This is a short continuation of Part 1 and Part 2 regarding aviation headsets. There are a couple of brands and models available. I’ll mention a few of the popular ones so that you have a starting point for your research. Remember to check out the used market for even better value.
If in doubt, you can go with the entry-level headsets first and then upgrade later while keeping the entry-level one for when you bring passengers along. Alternatively, if flying is going to be your career, consider purchasing the more expensive ones since you’ll be using the headset for the rest of your life. And if you change your mind about the premium headset (or career), you can still sell it for a percentage of the original value.
Note that prices are in CAD and exclude tax.
This is the basic headset that’ll provide you with the base necessities. It’s a PNR headset that will protect your hearing and provide you a means to converse with others in the plane. It has the basic features such as: stereo/mono, dual volume controls, 23dB attenuation, flex boom microphone. With its lifetime warranty it’s ideal for students with its low costs or as a spare for when you bring passengers along. The downsides would be the lack of Bluetooth features. Generally, one would upgrade to another pair later in their flying career for improved comfort.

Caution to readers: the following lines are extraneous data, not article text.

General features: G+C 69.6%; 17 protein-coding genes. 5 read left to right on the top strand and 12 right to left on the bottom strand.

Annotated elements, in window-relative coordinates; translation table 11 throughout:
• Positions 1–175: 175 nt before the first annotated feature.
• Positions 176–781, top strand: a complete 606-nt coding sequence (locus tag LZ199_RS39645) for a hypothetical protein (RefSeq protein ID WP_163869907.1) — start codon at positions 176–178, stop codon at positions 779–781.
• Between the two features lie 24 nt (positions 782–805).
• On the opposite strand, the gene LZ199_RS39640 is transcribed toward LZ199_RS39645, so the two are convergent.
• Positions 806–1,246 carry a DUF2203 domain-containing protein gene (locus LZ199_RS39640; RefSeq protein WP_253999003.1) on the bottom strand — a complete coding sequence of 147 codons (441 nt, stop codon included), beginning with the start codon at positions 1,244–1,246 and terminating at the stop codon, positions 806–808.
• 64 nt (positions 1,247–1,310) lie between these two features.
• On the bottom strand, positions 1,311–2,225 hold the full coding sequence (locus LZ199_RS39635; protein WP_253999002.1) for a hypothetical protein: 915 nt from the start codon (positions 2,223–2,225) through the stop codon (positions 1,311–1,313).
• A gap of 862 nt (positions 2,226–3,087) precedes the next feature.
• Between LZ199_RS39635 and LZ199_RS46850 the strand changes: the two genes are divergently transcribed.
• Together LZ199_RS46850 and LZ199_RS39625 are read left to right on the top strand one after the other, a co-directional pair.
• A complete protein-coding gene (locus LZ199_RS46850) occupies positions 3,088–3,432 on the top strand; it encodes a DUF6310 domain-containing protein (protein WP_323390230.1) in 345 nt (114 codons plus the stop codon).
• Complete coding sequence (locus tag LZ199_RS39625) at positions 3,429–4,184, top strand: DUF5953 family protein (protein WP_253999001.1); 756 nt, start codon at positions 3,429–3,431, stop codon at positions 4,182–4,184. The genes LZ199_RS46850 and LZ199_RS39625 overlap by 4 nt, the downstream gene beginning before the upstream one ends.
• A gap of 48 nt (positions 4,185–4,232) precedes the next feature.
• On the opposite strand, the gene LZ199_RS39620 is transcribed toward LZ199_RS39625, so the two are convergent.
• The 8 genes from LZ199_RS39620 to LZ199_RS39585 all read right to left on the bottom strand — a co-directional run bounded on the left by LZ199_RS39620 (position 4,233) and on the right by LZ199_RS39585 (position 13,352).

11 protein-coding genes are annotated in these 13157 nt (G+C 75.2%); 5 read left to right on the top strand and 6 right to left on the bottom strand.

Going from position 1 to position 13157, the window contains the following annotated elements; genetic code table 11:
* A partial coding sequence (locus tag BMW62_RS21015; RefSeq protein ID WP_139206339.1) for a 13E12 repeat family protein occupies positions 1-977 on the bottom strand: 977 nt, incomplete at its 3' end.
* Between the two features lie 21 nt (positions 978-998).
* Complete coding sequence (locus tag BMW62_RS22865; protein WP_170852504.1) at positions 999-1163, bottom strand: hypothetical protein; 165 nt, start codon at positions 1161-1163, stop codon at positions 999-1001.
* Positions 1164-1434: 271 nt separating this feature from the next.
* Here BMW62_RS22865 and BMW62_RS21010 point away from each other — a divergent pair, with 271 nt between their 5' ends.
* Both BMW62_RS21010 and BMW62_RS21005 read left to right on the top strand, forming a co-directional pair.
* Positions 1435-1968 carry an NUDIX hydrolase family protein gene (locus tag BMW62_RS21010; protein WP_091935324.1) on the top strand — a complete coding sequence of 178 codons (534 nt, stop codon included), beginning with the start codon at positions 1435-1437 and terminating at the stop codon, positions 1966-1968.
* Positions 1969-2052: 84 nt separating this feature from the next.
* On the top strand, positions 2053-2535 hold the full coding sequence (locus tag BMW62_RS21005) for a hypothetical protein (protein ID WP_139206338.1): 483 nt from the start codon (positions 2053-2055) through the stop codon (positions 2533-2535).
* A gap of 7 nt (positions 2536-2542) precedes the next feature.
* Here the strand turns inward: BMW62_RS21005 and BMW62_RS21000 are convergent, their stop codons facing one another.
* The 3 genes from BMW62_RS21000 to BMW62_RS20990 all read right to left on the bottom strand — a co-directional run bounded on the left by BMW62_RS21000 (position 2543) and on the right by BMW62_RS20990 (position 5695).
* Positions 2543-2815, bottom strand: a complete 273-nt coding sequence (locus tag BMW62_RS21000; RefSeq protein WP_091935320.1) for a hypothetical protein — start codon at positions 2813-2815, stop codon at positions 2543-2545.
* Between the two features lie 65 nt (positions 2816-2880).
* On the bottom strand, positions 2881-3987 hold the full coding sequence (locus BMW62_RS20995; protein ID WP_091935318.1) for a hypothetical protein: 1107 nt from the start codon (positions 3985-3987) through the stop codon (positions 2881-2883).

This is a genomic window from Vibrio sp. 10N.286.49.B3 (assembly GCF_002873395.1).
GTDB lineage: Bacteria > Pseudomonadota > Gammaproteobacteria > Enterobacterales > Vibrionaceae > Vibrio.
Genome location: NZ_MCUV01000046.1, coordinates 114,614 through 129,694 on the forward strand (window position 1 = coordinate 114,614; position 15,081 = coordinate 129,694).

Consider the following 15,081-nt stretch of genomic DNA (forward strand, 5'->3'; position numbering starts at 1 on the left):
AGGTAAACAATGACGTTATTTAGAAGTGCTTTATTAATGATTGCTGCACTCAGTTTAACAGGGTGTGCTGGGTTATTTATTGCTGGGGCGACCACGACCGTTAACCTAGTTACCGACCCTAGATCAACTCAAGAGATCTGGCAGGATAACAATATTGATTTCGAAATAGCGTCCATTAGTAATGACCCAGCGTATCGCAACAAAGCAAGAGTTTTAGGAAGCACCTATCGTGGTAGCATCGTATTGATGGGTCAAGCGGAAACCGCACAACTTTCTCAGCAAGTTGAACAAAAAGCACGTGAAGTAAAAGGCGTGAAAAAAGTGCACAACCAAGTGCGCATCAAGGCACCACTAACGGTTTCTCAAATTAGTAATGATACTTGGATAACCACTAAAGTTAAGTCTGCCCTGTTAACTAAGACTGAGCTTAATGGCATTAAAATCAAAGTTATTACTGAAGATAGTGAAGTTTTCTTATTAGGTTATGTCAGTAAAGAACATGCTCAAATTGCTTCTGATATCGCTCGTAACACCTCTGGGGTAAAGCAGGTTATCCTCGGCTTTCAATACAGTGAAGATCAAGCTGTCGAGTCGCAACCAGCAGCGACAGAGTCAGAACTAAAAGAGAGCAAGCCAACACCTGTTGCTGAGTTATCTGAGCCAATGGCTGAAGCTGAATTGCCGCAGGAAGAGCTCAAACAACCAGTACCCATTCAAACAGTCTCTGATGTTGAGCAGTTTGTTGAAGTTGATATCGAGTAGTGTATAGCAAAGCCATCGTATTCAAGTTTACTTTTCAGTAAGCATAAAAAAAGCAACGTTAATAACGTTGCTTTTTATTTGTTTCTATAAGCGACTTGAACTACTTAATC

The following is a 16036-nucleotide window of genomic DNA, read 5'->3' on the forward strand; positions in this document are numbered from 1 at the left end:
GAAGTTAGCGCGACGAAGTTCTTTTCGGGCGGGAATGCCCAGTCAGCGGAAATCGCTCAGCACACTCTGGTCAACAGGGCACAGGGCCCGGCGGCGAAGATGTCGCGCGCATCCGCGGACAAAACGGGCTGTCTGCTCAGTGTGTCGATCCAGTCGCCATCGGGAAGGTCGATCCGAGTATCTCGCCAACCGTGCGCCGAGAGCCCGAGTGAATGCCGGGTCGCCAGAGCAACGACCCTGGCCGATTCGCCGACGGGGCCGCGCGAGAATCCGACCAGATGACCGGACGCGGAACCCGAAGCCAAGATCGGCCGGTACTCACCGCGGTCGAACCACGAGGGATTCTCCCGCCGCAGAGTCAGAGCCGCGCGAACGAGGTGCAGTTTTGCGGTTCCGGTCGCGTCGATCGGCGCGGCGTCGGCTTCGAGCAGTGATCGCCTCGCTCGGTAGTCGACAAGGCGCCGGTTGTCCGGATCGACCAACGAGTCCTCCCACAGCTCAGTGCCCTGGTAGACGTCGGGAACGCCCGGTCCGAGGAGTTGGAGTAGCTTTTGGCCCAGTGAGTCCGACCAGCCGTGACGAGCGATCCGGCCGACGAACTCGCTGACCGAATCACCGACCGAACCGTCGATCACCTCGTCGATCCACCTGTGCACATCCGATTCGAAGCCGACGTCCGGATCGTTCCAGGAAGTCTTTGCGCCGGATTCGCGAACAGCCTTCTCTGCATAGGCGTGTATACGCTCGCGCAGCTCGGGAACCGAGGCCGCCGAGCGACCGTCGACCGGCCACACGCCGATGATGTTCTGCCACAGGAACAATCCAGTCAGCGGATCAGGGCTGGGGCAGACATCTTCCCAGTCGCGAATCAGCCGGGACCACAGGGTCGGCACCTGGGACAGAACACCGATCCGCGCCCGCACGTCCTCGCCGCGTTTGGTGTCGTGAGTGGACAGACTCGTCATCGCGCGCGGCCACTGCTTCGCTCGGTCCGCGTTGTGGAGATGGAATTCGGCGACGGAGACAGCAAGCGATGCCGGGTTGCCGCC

I personally used a pair similar to ASA’s for 250hrs until I needed glasses. The foam seal isn’t that great for comfort and attenuation while wearing glasses. The comfort improves significantly with gel pads, but still a bit lacking for longer flights.
David Clarks H10
The David Clarks are the more popular PNR headsets with similar basics as the ASAs. Lots of pilots would quickly recommend a pair of David Clarks due to their comfort, reliability, and robustness. Their headband pillow spread out the weight more evenly across your head. They’re more comfortable than the ASA even while wearing sunglasses. Most stick with David Clarks even later on in their flying.